Owners of real estate in Greece will have to pay eight times more property tax next year than they did in 2009, according to the 2014 draft budget tabled last week in Parliament.
The budget provides for revenues from all forms of property taxation to reach 3.93 billion euros, against revenues of just 526 million in 2009. A year later, in 2010, property tax revenues came to no more than 487 million euros, as it became clear that the Finance Ministry was unable to collect the FAP property tax – as it was then known – which was supposed to be paid by the owners of properties worth 400,000 euros or more. Those with properties valued at under that amount did not have to pay.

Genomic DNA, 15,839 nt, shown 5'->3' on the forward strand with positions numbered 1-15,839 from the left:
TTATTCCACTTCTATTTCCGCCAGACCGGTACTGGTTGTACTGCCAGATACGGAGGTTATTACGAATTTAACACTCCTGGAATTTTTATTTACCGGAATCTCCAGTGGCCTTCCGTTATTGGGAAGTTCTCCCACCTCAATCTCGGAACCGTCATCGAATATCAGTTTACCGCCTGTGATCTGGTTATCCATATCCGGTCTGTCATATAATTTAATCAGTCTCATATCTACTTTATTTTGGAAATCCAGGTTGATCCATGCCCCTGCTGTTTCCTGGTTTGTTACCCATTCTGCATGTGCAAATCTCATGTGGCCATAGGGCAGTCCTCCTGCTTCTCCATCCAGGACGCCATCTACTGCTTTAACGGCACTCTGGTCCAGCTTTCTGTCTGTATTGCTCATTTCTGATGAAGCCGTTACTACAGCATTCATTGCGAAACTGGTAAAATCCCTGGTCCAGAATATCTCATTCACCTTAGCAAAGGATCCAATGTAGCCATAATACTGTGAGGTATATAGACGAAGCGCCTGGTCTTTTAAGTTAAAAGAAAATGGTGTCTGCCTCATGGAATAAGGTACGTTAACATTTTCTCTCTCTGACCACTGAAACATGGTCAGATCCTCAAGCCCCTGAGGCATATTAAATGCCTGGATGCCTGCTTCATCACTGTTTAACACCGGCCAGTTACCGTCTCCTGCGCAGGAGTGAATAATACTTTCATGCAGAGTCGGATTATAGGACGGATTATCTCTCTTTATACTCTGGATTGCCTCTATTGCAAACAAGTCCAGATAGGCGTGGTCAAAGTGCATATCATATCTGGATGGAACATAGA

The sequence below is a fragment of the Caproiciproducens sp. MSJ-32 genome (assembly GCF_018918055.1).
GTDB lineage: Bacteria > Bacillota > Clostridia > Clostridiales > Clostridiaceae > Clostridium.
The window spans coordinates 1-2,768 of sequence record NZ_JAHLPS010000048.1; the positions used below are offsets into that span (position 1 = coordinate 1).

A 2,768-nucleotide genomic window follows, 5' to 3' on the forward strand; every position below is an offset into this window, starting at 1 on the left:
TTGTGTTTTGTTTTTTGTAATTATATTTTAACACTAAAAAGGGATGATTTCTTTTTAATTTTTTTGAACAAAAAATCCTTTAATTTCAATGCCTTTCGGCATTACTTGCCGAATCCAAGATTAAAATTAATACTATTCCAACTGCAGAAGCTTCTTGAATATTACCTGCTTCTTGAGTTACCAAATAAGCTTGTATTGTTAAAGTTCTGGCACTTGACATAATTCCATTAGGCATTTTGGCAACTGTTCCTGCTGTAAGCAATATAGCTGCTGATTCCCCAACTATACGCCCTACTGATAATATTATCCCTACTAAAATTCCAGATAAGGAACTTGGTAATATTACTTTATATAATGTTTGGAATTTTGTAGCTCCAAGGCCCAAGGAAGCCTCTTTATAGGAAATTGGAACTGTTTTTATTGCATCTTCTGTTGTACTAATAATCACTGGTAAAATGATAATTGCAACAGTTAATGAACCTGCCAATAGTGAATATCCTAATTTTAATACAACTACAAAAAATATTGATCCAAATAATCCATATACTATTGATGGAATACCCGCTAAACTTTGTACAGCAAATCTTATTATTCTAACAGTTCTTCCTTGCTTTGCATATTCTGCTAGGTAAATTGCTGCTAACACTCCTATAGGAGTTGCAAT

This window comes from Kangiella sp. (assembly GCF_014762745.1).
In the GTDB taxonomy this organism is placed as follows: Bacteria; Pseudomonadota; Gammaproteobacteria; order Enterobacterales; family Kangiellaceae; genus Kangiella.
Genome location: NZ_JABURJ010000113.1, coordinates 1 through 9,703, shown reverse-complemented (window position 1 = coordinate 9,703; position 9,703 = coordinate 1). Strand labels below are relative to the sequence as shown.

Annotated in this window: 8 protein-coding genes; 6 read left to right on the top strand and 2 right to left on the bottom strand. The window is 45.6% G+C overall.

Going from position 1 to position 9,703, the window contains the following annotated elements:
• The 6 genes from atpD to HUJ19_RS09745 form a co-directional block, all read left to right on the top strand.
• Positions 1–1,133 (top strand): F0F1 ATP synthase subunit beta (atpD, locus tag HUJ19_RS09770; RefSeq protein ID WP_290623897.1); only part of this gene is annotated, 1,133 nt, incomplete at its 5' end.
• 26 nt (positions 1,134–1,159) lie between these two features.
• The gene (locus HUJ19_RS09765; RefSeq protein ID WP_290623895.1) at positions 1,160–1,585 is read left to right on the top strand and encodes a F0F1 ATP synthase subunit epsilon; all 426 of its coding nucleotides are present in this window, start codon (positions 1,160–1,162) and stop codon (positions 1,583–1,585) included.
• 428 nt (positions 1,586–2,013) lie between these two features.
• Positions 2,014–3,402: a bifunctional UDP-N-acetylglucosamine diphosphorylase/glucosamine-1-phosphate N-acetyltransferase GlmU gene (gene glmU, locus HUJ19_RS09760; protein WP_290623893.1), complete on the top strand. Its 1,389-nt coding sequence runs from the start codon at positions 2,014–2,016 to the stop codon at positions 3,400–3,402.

In 2011 the tax collected more than doubled to 1.17 billion euros, which soared to 2.85 billion last year with the introduction of the extraordinary levy paid via electricity bills. Direct taxes on properties for this year are expected to reach 2.78 billion euros, according to data presented over the weekend by Stratos Paradias, the president of the Panhellenic Federation of Property Owners (POMIDA).
While levies have risen eightfold, transactions have effectively stopped, rents have nosedived and thousands of properties remain empty.